The disease fibropapillomatosis causes sea turtles to develop tumors on their bodies, which can limit their health and mobility
ORLANDO, Feb. 18, 2021 – University of Central Florida researchers are homing in on the cause of a major disease of sea turtles, with some of their latest findings implicating saltwater leeches as a possible factor.
The disease, known as fibropapillomatosis, or FP, causes sea turtles to develop tumors on their bodies, which can limit their mobility and also their health by interfering with their ability to catch and eat prey.
While the cause of FP isn’t known, saltwater leeches have been suspected to play a role due to their frequent presence on areas of sea turtles where FP tumors often develop, such as on their eyes, mouths and flippers.
The results, which were published recently in the journal Diseases of Aquatic Organisms, are the first evidence of a significant association between leeches and the disease in sea turtles, according to the researchers.
“Florida is one of the areas most heavily impacted by FP,” says Anna Savage, an associate professor in UCF’s Department of Biology and study co-author. “Over the past three decades, approximately half of the green turtle juveniles encountered in the Indian River Lagoon have FP tumors, which is one of the highest rates documented,” she says.
Sea turtle health is important because the ancient marine reptiles contribute to healthy oceans and coastlines by grazing and maintaining sea grass beds.
All sea turtles are categorized as threatened or endangered because of threats from pollution, coastal development and fishing, in addition to infectious diseases.
Central Florida’s Atlantic coastline hosts about one-third of all green turtle nests in the state and is one of the most important nesting areas in the world for loggerheads.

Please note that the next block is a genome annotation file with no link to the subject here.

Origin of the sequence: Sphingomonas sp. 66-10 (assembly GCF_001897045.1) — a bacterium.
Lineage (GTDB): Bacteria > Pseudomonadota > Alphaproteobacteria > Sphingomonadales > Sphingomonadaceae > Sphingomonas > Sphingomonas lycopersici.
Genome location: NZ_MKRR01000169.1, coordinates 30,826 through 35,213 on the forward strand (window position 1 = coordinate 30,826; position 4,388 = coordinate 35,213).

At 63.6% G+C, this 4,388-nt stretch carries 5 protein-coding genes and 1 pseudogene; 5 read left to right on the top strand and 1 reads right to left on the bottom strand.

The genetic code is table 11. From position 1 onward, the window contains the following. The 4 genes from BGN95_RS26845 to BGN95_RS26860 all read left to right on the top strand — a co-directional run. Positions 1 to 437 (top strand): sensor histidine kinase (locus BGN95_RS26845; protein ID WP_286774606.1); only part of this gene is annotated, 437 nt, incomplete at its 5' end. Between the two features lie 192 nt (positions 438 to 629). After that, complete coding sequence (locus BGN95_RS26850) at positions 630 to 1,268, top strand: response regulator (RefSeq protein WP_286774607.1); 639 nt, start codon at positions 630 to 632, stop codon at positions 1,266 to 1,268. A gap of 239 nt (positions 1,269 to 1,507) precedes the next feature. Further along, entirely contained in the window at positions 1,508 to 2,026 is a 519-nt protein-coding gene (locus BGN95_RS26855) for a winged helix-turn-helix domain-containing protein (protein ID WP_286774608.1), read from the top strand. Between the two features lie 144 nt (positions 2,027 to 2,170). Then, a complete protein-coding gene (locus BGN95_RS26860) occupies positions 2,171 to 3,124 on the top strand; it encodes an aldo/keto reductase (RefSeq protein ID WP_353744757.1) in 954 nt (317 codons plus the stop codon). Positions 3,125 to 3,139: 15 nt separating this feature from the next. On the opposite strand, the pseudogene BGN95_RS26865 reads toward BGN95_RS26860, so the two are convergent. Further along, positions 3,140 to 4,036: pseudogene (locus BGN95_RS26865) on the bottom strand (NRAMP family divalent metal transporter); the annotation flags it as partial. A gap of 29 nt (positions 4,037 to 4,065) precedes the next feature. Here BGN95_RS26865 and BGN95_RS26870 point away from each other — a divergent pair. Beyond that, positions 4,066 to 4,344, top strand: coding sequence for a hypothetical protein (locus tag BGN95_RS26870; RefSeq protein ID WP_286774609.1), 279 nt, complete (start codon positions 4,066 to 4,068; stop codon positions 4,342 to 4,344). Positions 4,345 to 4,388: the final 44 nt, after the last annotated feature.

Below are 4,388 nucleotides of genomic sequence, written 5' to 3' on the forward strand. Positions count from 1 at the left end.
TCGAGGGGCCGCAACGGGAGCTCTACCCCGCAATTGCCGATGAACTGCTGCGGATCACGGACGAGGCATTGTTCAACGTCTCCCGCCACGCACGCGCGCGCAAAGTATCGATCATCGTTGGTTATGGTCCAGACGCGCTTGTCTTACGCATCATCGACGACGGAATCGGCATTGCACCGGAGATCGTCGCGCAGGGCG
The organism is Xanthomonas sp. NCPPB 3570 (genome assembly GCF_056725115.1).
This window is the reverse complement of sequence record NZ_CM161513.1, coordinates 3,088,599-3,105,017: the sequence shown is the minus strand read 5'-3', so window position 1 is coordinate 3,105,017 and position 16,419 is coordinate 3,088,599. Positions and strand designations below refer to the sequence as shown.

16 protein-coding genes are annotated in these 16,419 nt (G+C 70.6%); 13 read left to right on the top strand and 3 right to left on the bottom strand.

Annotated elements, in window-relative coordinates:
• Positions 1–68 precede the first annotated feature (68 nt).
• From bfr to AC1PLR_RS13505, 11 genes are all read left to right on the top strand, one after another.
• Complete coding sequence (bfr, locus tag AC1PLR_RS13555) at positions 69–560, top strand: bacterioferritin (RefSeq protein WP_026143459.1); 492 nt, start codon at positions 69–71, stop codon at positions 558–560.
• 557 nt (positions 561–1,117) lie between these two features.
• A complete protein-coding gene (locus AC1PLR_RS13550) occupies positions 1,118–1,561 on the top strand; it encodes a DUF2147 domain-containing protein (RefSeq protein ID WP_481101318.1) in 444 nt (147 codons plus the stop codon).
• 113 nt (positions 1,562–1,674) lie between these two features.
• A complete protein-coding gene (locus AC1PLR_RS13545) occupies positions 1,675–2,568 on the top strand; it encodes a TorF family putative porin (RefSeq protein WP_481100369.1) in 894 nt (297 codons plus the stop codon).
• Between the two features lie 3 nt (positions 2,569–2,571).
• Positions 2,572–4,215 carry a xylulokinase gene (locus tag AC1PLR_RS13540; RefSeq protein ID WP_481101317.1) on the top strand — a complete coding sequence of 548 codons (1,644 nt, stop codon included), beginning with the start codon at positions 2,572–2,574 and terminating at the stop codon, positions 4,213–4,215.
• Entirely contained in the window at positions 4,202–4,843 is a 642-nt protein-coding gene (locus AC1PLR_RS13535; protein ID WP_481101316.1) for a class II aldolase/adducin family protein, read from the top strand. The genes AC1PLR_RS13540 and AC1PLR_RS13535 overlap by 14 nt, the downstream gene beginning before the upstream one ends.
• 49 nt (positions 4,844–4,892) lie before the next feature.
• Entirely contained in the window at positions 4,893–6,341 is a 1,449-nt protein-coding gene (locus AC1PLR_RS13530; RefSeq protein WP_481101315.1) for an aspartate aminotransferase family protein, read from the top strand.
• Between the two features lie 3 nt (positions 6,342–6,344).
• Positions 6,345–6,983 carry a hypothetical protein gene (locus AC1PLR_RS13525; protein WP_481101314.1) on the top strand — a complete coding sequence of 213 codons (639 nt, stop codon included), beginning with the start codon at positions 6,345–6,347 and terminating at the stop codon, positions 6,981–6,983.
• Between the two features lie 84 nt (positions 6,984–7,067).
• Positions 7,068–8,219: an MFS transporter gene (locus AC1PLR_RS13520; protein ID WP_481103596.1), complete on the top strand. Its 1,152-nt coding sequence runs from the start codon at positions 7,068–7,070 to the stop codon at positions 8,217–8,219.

Knowing if leeches play a role in the disease transmission can help researchers better understand and predict its spread, as well as inform conservation actions, such as leech removal in sea turtle rehabilitation centers.
The study’s lead author and a recent undergraduate alumna of UCF’s Biology Department, Leah Rittenburg, spearheaded the research and was responsible for the genetic analyses.
To find out a possible connection between leeches and FP, the researchers documented the presence of leeches on green and loggerhead turtles captured from the Indian River Lagoon and also used genetic analyses to determine if leeches collected from the turtles contained chelonid alphaherpesvirus 5, or ChHV5, the virus most likely responsible for disease development in an individual turtle.
“Our historical data, collected by the UCF Marine Turtle Research Group between 2006 and 2018, revealed that leech parasitism was significantly associated with FP in green turtles but not in loggerhead turtles,” Rittenburg says.
“For the genetic analysis, about one-fifth of the leeches we collected were positive for ChHV5, and one leech species trended towards coming from FP-positive turtles, further supporting the hypothesis that leeches may act as ChHV5 transmitters,” she says.
Now that the researchers have demonstrated a relationship between FP and leeches, they want to evaluate more specifically if leeches transmit the turtle herpesvirus, which would provide stronger evidence that the virus in an underlying cause of FP.
Study co-authors were Jake R. Kelley, a master’s student in UCF’s Department of Biology, and Kate L. Mansfield, an associate professor in UCF’s Department of Biology and director of the UCF Marine Turtle Research Group.
The research was funded by grants from UCF’s Office of Undergraduate Research and by a Florida Sea Turtle License Plate grant.
Savage received her doctorate in ecology and evolutionary biology from Cornell University. She is a member of UCF’s Genomics and Bioinformatics Cluster and joined UCF’s Department of Biology, part of UCF’s College of Sciences, in 2015.
CONTACT: Robert H. Wells, Office of Research, [email protected]
Robert H Wells
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